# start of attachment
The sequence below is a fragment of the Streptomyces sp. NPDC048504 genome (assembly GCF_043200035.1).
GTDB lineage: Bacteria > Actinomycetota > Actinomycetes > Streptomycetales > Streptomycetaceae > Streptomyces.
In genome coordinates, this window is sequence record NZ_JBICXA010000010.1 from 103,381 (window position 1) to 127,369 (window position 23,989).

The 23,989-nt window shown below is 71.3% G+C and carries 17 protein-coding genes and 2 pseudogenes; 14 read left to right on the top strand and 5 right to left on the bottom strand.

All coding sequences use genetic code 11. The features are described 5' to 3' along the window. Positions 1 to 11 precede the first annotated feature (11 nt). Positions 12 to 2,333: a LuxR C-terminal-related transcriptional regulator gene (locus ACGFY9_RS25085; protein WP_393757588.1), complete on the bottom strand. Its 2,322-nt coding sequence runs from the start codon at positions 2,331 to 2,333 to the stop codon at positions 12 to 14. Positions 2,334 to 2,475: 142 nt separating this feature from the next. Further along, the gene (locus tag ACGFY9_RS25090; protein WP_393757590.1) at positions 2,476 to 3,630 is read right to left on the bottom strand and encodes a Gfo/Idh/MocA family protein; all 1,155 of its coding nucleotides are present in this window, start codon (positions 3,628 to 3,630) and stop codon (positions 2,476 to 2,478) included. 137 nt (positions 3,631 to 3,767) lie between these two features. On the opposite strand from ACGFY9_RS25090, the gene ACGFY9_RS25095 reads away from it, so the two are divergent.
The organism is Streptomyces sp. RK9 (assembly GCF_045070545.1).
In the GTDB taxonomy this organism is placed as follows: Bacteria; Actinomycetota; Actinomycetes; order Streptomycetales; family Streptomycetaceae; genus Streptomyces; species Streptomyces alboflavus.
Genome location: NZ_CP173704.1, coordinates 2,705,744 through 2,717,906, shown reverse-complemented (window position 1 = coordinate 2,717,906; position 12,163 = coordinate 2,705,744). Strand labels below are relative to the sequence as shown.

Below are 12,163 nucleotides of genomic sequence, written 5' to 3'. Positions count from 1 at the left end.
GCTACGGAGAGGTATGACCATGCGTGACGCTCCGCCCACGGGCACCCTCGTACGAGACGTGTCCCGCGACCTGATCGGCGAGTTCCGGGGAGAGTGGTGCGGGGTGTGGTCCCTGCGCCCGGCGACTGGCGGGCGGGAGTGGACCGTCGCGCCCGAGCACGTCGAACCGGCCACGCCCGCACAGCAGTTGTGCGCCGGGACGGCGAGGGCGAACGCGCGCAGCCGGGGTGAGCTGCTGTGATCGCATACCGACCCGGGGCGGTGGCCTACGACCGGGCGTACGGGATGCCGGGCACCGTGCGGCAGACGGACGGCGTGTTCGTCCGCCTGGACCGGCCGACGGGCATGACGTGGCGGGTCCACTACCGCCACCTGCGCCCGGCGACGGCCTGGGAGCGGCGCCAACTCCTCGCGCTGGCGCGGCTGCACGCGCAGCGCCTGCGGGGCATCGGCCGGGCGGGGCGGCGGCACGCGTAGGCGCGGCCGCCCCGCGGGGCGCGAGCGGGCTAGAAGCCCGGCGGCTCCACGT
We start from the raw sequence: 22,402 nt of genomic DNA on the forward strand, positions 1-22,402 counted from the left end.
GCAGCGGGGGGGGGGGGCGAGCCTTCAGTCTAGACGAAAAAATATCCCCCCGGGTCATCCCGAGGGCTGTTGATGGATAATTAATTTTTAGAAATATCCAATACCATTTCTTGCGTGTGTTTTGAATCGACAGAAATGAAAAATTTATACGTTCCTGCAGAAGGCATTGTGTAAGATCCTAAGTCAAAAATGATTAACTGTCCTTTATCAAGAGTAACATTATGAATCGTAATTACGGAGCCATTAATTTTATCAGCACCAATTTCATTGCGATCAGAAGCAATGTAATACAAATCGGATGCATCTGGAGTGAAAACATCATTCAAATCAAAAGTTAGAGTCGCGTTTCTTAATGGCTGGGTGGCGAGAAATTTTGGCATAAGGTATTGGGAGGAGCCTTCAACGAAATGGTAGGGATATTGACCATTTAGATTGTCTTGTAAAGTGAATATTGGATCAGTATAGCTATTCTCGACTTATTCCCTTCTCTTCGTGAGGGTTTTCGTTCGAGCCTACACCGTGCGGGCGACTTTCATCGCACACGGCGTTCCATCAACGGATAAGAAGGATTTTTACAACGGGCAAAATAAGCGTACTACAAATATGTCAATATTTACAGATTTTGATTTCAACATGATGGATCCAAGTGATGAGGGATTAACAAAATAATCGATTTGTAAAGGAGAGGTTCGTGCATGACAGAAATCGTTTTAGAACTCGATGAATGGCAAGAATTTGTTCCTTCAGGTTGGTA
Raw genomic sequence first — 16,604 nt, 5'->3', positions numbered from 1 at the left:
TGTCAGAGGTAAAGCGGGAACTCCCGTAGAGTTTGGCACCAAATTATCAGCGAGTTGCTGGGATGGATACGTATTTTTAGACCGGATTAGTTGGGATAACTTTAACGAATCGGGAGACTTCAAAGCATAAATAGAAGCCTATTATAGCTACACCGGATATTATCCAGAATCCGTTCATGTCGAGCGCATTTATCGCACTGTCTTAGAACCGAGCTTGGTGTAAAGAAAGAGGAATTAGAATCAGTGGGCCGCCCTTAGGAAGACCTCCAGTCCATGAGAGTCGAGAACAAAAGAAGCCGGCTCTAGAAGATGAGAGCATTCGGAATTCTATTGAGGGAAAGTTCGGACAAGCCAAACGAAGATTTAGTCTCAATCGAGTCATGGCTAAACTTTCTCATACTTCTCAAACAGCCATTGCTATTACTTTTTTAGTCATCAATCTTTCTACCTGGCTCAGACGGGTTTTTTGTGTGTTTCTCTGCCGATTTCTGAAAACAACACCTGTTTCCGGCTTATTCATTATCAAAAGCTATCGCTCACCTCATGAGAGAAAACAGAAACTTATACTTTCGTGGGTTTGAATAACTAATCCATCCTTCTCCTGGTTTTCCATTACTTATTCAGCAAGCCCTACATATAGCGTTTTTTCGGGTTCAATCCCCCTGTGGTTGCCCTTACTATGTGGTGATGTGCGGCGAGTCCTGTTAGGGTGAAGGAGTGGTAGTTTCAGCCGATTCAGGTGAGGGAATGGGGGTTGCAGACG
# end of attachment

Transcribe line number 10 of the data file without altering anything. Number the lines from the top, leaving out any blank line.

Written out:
GCTACGGAGAGGTATGACCATGCGTGACGCTCCGCCCACGGGCACCCTCGTACGAGACGTGTCCCGCGACCTGATCGGCGAGTTCCGGGGAGAGTGGTGCGGGGTGTGGTCCCTGCGCCCGGCGACTGGCGGGCGGGAGTGGACCGTCGCGCCCGAGCACGTCGAACCGGCCACGCCCGCACAGCAGTTGTGCGCCGGGACGGCGAGGGCGAACGCGCGCAGCCGGGGTGAGCTGCTGTGATCGCATACCGACCCGGGGCGGTGGCCTACGACCGGGCGTACGGGATGCCGGGCACCGTGCGGCAGACGGACGGCGTGTTCGTCCGCCTGGACCGGCCGACGGGCATGACGTGGCGGGTCCACTACCGCCACCTGCGCCCGGCGACGGCCTGGGAGCGGCGCCAACTCCTCGCGCTGGCGCGGCTGCACGCGCAGCGCCTGCGGGGCATCGGCCGGGCGGGGCGGCGGCACGCGTAGGCGCGGCCGCCCCGCGGGGCGCGAGCGGGCTAGAAGCCCGGCGGCTCCACGT